Noted historian Johnsons subjects have ranged from Napoleon to Darwin to -Jesus, so why not that transcendent musical genius, Mozart? Johnson rethinks aspects of Mozarts life from health to finances but focuses on the magisterial music. Especially nice for generalists.

Eminent historian Paul Johnson dazzles with a rich, succinct portrait of Mozart and his music
As hes done in "Napoleon," "Churchill," "Jesus," and "Darwin," acclaimed historian and author Paul Johnson here offers a concise, illuminating biography of Mozart. Johnsons focus is on the music--Mozarts wondrous output of composition and his uncanny gift for instrumentation.
Liszt once said that Mozart composed more bars than a trained copyist could write in a lifetime. Mozarts gift and skill with instruments was also remarkable as he mastered all of them except the harp. For example, no sooner had the clarinet been invented and introduced than Mozart began playing and composing for it.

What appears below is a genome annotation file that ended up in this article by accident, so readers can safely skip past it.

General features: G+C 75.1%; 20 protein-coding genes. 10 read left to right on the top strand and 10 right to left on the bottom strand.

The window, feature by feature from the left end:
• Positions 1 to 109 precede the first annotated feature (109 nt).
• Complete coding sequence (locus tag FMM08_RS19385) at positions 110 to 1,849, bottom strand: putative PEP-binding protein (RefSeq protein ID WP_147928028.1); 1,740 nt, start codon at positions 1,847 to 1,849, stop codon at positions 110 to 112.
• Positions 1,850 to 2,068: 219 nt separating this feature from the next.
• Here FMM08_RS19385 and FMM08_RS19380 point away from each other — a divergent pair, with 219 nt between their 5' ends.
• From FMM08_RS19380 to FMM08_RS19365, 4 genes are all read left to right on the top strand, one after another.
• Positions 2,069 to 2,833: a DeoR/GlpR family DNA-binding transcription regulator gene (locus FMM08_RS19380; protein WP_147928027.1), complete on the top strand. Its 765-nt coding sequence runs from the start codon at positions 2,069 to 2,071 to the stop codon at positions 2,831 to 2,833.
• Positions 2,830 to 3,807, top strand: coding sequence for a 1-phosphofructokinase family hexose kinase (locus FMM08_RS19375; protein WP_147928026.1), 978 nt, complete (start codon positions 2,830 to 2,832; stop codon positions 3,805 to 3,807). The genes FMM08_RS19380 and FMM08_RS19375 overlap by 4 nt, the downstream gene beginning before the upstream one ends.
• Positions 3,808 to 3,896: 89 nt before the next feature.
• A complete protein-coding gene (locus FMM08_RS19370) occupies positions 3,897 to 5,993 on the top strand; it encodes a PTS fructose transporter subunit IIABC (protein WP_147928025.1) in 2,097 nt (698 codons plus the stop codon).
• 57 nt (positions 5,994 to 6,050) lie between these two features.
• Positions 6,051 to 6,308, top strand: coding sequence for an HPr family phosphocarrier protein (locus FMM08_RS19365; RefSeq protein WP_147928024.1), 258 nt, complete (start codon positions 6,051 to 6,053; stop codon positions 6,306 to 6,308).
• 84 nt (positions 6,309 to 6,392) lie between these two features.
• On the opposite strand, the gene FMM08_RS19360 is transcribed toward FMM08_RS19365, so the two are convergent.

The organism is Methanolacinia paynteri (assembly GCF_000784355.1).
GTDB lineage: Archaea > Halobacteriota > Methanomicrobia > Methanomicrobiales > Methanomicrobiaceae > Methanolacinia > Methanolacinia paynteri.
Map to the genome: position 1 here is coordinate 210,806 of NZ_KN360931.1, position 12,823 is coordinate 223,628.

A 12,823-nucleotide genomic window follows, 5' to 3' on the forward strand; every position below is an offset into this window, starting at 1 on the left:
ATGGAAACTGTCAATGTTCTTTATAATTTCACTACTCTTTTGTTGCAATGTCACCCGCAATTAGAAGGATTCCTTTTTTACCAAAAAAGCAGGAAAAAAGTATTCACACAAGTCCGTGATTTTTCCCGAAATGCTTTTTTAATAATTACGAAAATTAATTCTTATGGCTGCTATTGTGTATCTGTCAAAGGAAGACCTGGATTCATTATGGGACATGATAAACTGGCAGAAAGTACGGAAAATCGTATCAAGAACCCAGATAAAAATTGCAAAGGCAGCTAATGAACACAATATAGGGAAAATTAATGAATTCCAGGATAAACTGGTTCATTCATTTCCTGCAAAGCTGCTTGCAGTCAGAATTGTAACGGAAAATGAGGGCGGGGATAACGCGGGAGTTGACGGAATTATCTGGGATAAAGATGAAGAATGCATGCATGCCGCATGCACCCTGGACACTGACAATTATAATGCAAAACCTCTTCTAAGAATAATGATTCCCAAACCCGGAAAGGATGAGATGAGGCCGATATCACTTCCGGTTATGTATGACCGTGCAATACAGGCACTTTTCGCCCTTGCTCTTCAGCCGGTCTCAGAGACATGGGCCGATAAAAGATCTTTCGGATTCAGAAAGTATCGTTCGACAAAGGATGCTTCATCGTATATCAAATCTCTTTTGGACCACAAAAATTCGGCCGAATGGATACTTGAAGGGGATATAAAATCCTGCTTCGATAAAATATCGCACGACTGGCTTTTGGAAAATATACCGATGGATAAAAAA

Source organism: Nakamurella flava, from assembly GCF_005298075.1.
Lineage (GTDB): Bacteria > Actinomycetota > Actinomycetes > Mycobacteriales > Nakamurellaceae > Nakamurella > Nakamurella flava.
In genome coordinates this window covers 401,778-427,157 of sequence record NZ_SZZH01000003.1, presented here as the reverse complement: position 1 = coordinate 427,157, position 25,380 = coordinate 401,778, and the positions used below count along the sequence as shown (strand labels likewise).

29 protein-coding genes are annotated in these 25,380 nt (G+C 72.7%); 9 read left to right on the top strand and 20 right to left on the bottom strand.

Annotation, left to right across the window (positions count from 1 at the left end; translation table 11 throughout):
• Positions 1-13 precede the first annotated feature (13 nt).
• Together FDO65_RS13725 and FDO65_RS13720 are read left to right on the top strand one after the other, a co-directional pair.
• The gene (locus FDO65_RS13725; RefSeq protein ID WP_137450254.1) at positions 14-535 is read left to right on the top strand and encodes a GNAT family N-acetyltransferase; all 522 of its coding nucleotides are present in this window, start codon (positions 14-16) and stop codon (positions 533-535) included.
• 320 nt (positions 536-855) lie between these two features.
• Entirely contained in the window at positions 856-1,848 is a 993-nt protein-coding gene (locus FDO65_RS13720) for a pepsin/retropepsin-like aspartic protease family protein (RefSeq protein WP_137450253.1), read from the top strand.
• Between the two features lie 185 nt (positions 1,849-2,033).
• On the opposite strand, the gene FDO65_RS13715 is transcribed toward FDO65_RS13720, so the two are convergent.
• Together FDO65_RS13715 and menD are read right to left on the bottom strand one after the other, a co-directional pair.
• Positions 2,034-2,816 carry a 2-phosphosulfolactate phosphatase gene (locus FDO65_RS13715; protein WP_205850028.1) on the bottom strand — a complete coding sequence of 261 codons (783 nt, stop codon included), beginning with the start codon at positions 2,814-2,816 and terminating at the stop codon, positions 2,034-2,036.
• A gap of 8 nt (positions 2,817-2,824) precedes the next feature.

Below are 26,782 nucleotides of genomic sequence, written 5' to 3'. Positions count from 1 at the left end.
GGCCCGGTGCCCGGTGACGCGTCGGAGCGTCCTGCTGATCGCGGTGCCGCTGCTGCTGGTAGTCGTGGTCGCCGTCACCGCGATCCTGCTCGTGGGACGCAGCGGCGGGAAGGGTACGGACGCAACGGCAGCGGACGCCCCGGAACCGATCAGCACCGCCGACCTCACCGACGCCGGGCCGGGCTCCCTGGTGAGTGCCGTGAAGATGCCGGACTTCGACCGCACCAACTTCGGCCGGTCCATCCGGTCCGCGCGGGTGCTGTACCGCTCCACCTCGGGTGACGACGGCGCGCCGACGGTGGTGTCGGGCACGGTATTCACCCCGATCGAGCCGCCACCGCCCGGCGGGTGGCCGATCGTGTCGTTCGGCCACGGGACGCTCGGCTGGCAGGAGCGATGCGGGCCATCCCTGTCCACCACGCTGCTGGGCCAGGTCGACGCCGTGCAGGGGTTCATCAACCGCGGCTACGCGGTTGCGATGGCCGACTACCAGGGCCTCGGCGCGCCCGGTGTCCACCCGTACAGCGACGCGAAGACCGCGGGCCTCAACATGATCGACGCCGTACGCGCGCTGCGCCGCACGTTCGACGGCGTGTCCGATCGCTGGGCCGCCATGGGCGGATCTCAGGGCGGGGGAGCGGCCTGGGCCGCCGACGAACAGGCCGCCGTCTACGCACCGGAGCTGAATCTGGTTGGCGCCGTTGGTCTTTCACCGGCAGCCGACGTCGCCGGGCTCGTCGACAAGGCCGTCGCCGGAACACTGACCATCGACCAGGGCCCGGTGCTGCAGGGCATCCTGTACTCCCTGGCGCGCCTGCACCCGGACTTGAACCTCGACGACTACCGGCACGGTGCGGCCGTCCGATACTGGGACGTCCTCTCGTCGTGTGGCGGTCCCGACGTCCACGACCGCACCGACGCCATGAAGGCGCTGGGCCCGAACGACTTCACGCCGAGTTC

In addition to his many insights into Mozarts music, Johnson also challenges the many myths that have followed Mozart, including those about the composers health, wealth, religion, and relationships. Always engaging, Johnson offers readers and music lovers a superb examination of Mozart and his glorious music, which is still performed every day in concert halls and opera houses around the world.